Transgender youth support charity Mermaids is the subject of a statutory inquiry, the Charity Commission says.
The regulatory body began investigating Mermaids in September, after reports about the supply of chest-binding devices to teenagers.
A formal inquiry has now been launched because of "newly identified issues" with Mermaids' governance and management, the Commission says.
Mermaids says it will co-operate "fully and openly" with the Commission.
Mermaids is the country's leading charity in services offering support around gender and identity to children and young people up to 25 years of age.
"The charity has an unwavering commitment to safeguarding which is, and always will be, our top priority," a statement on Mermaids' website said.
"We will continue to co-operate fully, openly and with complete transparency with the Charity Commission as its inquiry gets under way."
Mermaids said it was already prioritising acting on "a number of significant challenges" that had been highlighted by a report which the charity commissioned earlier this year, into its own "equity, diversity and inclusion".
"We know we must do better and we are absolutely committed to doing so," it said.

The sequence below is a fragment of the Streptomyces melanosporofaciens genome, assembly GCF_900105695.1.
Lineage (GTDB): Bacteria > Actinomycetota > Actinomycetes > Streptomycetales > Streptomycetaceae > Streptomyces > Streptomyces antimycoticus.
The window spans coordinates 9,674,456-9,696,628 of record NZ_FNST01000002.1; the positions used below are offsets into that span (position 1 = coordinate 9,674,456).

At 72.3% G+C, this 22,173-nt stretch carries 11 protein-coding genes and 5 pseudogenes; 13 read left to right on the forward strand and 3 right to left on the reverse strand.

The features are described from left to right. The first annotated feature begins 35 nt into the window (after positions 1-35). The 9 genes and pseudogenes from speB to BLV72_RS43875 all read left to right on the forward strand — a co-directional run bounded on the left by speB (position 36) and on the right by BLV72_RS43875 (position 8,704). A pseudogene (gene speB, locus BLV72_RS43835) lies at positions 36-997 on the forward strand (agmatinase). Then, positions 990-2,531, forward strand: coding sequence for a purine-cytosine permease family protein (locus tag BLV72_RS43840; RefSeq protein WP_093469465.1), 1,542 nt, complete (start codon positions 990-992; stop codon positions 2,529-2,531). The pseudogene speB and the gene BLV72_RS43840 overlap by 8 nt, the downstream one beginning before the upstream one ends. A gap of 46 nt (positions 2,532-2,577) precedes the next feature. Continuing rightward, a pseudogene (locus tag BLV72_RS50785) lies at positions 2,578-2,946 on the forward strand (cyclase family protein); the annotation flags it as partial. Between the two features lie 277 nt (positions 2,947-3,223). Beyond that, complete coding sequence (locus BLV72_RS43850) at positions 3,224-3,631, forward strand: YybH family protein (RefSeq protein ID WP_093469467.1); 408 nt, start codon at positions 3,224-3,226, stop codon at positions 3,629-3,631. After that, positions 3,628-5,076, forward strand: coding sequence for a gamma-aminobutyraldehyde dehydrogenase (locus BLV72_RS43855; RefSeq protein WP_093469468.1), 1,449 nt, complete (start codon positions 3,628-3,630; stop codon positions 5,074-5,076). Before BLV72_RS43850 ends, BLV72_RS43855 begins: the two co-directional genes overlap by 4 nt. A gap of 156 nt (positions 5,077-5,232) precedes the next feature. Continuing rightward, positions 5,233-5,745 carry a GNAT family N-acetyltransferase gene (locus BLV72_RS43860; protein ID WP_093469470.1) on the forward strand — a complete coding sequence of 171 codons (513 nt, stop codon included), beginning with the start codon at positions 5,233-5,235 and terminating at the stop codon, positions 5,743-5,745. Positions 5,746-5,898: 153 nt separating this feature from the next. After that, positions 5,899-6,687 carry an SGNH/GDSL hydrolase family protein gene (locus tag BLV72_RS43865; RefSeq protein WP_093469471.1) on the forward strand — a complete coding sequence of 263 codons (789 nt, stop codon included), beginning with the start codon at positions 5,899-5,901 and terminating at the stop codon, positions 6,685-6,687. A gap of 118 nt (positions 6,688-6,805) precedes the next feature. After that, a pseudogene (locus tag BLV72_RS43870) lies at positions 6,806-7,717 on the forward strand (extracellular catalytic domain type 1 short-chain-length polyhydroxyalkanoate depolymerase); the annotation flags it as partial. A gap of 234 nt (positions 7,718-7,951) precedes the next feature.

The Charity Commission said opening the inquiry does not mean it has found any wrongdoing.
The Commission, which regulates charities in England and Wales, started its investigation into Mermaids in September, when it received complaints following reports in the Telegraph about the charity supplying chest-binding devices to teenagers.
The NHS defines binding as "reducing the appearance of soft tissue by flattening your chest".
It can be used by transgender or non-binary people to help relieve the symptoms of gender dysphoria, which is a sense of unease because of a mismatch between biological sex and gender identity.
People who choose to bind their chest often use specifically-designed devices known as binders. Others may make their own using sports bras, compression clothing designed for use in the gym, or bandages and body tape.
There is little medical evidence of the risks or advantages of chest binding. An interim report into gender services for children in March raised concerns that some binding devices may be potentially harmful.
The Charity Commission said the inquiry, which opened on 28 November, will examine:
- The administration, governance and management of the charity by the trustees, including its leadership and culture
- Whether the trustees have complied with and fulfilled their duties and responsibilities as trustees under charity law
- Whether there has been any misconduct and/or mismanagement by the trustees
A report will be published of the inquiry's findings, once it is concluded.